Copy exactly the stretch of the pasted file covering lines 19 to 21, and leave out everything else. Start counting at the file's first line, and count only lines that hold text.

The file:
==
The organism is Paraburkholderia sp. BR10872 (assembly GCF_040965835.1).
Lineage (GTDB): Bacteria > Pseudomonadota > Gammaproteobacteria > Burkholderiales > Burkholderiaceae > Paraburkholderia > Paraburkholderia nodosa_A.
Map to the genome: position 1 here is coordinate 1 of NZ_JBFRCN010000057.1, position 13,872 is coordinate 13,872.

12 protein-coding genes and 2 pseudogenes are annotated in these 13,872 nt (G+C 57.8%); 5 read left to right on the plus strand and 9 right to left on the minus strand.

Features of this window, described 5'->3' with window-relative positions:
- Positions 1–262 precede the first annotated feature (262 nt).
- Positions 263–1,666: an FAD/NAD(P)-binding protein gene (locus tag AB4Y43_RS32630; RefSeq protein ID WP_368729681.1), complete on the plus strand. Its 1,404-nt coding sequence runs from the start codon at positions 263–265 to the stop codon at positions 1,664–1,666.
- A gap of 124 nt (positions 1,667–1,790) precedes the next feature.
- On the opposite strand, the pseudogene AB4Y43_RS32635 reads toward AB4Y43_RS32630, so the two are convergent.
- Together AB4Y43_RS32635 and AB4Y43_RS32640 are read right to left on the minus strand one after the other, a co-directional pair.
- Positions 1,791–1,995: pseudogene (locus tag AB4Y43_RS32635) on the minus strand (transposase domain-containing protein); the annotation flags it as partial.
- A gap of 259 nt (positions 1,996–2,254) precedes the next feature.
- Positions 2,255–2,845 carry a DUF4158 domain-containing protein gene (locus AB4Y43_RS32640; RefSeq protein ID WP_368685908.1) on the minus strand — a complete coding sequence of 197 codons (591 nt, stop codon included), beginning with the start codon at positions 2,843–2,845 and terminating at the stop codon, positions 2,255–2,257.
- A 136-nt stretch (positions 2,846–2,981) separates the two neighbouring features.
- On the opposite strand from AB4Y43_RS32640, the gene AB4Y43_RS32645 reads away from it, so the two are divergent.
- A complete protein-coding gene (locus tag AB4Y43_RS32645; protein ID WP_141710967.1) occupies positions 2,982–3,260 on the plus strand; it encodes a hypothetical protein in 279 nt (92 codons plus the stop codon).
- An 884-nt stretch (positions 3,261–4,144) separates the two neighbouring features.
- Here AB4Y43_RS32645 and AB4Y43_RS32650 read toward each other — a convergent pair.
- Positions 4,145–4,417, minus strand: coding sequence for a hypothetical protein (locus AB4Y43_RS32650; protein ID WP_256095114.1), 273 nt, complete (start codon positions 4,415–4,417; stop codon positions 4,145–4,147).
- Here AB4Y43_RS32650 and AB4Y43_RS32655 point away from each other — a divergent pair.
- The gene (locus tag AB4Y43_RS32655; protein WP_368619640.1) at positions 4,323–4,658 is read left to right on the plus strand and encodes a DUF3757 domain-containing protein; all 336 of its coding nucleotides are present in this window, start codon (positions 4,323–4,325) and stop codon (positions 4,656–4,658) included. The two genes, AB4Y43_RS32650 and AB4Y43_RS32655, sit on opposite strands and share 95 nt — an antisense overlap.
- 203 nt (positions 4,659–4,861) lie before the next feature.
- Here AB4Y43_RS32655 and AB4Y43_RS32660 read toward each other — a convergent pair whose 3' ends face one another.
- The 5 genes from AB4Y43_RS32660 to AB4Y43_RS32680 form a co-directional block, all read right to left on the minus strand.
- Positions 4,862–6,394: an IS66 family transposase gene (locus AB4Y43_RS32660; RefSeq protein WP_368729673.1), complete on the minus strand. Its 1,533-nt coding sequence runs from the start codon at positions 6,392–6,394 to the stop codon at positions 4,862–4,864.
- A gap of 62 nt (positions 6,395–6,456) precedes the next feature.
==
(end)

- Positions 4,145–4,417, minus strand: coding sequence for a hypothetical protein (locus AB4Y43_RS32650; protein ID WP_256095114.1), 273 nt, complete (start codon positions 4,415–4,417; stop codon positions 4,145–4,147).
- Here AB4Y43_RS32650 and AB4Y43_RS32655 point away from each other — a divergent pair.
- The gene (locus tag AB4Y43_RS32655; protein WP_368619640.1) at positions 4,323–4,658 is read left to right on the plus strand and encodes a DUF3757 domain-containing protein; all 336 of its coding nucleotides are present in this window, start codon (positions 4,323–4,325) and stop codon (positions 4,656–4,658) included. The two genes, AB4Y43_RS32650 and AB4Y43_RS32655, sit on opposite strands and share 95 nt — an antisense overlap.